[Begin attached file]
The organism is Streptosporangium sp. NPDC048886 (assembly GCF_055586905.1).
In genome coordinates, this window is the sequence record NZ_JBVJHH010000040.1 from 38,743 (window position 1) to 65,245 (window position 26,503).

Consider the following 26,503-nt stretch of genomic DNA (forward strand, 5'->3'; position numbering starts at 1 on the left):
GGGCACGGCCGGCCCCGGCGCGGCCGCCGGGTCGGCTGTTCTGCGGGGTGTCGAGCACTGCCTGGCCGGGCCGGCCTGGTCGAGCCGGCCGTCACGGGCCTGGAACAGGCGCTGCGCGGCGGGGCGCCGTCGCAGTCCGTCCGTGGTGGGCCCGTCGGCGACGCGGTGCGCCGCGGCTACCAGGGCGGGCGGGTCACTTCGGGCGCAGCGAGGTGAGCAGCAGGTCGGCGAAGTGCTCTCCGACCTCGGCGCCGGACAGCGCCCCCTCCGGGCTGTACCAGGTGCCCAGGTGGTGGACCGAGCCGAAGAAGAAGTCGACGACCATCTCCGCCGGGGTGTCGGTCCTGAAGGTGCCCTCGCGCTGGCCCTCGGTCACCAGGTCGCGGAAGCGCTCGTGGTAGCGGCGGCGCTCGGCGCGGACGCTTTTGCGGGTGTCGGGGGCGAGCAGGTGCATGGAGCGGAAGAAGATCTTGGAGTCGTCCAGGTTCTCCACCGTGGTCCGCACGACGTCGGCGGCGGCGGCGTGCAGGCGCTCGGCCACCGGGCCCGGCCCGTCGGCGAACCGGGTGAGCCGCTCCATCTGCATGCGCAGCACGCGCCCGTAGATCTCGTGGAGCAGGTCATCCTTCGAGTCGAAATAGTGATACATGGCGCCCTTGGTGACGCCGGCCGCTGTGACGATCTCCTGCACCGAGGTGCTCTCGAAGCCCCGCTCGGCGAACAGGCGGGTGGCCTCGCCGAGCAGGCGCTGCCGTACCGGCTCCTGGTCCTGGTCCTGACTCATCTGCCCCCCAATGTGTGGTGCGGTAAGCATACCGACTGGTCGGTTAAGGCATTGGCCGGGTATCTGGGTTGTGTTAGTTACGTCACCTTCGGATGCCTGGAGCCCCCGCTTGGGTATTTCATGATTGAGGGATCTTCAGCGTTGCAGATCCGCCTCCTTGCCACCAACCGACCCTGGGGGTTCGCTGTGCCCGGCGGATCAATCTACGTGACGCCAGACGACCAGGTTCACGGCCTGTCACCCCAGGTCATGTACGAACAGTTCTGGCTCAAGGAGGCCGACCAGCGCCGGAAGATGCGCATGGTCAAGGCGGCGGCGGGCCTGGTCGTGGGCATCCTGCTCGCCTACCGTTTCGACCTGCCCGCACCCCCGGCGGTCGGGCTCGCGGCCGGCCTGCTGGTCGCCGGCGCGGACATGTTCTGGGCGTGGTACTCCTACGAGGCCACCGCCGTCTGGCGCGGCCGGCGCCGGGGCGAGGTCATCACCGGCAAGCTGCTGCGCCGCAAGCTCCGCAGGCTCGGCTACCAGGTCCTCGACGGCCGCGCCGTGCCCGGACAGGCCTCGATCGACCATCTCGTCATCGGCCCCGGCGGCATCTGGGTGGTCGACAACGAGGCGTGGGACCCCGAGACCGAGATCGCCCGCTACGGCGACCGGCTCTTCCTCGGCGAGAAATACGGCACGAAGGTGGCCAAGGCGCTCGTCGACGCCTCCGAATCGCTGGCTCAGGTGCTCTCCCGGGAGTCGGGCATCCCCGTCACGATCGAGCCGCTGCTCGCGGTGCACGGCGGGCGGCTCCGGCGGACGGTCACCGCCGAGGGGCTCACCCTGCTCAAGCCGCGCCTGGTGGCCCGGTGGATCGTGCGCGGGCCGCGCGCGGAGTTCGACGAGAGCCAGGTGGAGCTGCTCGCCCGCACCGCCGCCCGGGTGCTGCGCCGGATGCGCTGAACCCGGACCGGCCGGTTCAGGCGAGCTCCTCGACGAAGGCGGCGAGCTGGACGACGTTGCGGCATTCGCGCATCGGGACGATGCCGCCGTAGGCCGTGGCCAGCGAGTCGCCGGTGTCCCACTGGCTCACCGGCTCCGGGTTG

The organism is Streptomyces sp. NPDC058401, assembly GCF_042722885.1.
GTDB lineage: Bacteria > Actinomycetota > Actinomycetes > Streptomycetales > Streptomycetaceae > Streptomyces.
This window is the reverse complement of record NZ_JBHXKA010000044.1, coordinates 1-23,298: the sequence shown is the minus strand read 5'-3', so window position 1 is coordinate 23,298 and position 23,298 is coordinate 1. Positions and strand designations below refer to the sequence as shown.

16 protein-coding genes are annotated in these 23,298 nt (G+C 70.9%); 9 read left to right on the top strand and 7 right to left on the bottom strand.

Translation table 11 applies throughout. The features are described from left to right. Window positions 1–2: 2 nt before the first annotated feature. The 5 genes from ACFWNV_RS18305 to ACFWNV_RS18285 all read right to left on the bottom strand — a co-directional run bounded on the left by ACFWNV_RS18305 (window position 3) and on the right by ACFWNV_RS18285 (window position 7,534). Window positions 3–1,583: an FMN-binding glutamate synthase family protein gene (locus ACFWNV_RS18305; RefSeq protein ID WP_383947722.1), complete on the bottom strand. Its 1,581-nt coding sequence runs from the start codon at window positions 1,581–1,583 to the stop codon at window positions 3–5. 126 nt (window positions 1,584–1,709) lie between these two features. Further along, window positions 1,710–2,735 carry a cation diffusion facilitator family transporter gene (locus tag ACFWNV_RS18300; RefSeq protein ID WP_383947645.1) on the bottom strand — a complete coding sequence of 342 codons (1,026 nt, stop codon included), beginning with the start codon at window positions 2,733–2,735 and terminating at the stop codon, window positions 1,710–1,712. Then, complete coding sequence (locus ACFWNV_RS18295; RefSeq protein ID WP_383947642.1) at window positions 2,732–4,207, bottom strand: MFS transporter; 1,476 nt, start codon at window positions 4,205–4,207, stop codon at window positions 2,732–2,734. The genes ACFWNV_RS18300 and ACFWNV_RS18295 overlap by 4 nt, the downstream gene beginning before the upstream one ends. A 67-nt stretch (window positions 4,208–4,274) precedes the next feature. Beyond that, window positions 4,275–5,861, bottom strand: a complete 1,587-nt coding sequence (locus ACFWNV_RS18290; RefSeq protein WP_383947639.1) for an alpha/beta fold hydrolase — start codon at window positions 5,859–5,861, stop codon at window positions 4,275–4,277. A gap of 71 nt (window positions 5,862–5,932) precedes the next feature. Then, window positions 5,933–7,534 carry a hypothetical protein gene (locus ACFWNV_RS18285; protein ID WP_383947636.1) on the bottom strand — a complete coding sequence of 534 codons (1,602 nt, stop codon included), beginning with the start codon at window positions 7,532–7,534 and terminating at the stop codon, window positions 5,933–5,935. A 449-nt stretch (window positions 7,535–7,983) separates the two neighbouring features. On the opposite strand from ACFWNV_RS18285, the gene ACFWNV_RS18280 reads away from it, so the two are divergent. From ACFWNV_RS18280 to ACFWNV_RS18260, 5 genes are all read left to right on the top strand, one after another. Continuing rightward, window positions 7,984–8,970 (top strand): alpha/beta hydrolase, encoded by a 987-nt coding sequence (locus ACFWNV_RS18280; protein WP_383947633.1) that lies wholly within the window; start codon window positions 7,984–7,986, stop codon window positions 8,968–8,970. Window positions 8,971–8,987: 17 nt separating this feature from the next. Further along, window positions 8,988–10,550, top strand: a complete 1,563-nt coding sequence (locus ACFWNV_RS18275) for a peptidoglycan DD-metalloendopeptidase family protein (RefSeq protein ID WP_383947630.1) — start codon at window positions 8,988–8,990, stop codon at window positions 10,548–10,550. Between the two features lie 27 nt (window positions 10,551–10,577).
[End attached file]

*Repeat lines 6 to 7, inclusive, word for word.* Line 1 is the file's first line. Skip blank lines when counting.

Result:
GTDB lineage: Bacteria > Actinomycetota > Actinomycetes > Streptomycetales > Streptomycetaceae > Streptomyces.
This window is the reverse complement of record NZ_JBHXKA010000044.1, coordinates 1-23,298: the sequence shown is the minus strand read 5'-3', so window position 1 is coordinate 23,298 and position 23,298 is coordinate 1. Positions and strand designations below refer to the sequence as shown.